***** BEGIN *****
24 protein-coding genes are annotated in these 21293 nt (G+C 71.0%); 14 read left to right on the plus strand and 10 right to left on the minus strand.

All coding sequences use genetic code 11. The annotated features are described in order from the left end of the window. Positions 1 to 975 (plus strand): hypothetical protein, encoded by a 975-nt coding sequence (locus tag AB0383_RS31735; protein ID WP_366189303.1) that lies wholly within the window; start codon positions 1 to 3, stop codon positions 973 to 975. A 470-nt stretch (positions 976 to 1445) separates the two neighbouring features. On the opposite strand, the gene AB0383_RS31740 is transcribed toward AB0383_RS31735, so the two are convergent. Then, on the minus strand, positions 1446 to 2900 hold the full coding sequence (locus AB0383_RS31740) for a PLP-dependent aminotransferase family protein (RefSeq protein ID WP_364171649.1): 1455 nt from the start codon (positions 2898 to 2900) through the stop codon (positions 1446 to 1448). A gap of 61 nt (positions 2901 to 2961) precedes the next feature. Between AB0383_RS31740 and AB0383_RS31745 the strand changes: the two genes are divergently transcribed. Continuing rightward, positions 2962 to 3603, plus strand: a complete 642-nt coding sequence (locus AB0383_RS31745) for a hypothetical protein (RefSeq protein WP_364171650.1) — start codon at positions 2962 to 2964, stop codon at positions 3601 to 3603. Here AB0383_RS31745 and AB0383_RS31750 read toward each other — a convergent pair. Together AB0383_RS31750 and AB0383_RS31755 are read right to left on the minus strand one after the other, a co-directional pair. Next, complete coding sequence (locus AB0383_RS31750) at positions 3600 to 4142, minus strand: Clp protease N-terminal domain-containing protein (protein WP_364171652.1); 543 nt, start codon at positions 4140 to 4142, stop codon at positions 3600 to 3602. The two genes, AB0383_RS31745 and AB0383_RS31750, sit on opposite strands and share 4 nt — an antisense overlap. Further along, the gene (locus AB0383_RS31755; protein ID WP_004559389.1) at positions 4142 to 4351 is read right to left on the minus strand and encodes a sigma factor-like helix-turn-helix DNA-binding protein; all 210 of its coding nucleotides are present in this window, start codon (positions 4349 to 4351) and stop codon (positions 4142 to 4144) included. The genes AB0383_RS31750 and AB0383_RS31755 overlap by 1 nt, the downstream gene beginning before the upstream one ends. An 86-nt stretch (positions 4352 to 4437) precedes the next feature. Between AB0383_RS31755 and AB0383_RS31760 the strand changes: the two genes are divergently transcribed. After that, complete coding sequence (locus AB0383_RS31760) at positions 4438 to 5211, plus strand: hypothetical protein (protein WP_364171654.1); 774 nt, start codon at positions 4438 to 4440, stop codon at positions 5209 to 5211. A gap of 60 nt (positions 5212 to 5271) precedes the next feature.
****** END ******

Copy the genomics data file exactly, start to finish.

24 protein-coding genes are annotated in these 21293 nt (G+C 71.0%); 14 read left to right on the plus strand and 10 right to left on the minus strand.

All coding sequences use genetic code 11. The annotated features are described in order from the left end of the window. Positions 1 to 975 (plus strand): hypothetical protein, encoded by a 975-nt coding sequence (locus tag AB0383_RS31735; protein ID WP_366189303.1) that lies wholly within the window; start codon positions 1 to 3, stop codon positions 973 to 975. A 470-nt stretch (positions 976 to 1445) separates the two neighbouring features. On the opposite strand, the gene AB0383_RS31740 is transcribed toward AB0383_RS31735, so the two are convergent. Then, on the minus strand, positions 1446 to 2900 hold the full coding sequence (locus AB0383_RS31740) for a PLP-dependent aminotransferase family protein (RefSeq protein ID WP_364171649.1): 1455 nt from the start codon (positions 2898 to 2900) through the stop codon (positions 1446 to 1448). A gap of 61 nt (positions 2901 to 2961) precedes the next feature. Between AB0383_RS31740 and AB0383_RS31745 the strand changes: the two genes are divergently transcribed. Continuing rightward, positions 2962 to 3603, plus strand: a complete 642-nt coding sequence (locus AB0383_RS31745) for a hypothetical protein (RefSeq protein WP_364171650.1) — start codon at positions 2962 to 2964, stop codon at positions 3601 to 3603. Here AB0383_RS31745 and AB0383_RS31750 read toward each other — a convergent pair. Together AB0383_RS31750 and AB0383_RS31755 are read right to left on the minus strand one after the other, a co-directional pair. Next, complete coding sequence (locus AB0383_RS31750) at positions 3600 to 4142, minus strand: Clp protease N-terminal domain-containing protein (protein WP_364171652.1); 543 nt, start codon at positions 4140 to 4142, stop codon at positions 3600 to 3602. The two genes, AB0383_RS31745 and AB0383_RS31750, sit on opposite strands and share 4 nt — an antisense overlap. Further along, the gene (locus AB0383_RS31755; protein ID WP_004559389.1) at positions 4142 to 4351 is read right to left on the minus strand and encodes a sigma factor-like helix-turn-helix DNA-binding protein; all 210 of its coding nucleotides are present in this window, start codon (positions 4349 to 4351) and stop codon (positions 4142 to 4144) included. The genes AB0383_RS31750 and AB0383_RS31755 overlap by 1 nt, the downstream gene beginning before the upstream one ends. An 86-nt stretch (positions 4352 to 4437) precedes the next feature. Between AB0383_RS31755 and AB0383_RS31760 the strand changes: the two genes are divergently transcribed. After that, complete coding sequence (locus AB0383_RS31760) at positions 4438 to 5211, plus strand: hypothetical protein (protein WP_364171654.1); 774 nt, start codon at positions 4438 to 4440, stop codon at positions 5209 to 5211. A gap of 60 nt (positions 5212 to 5271) precedes the next feature.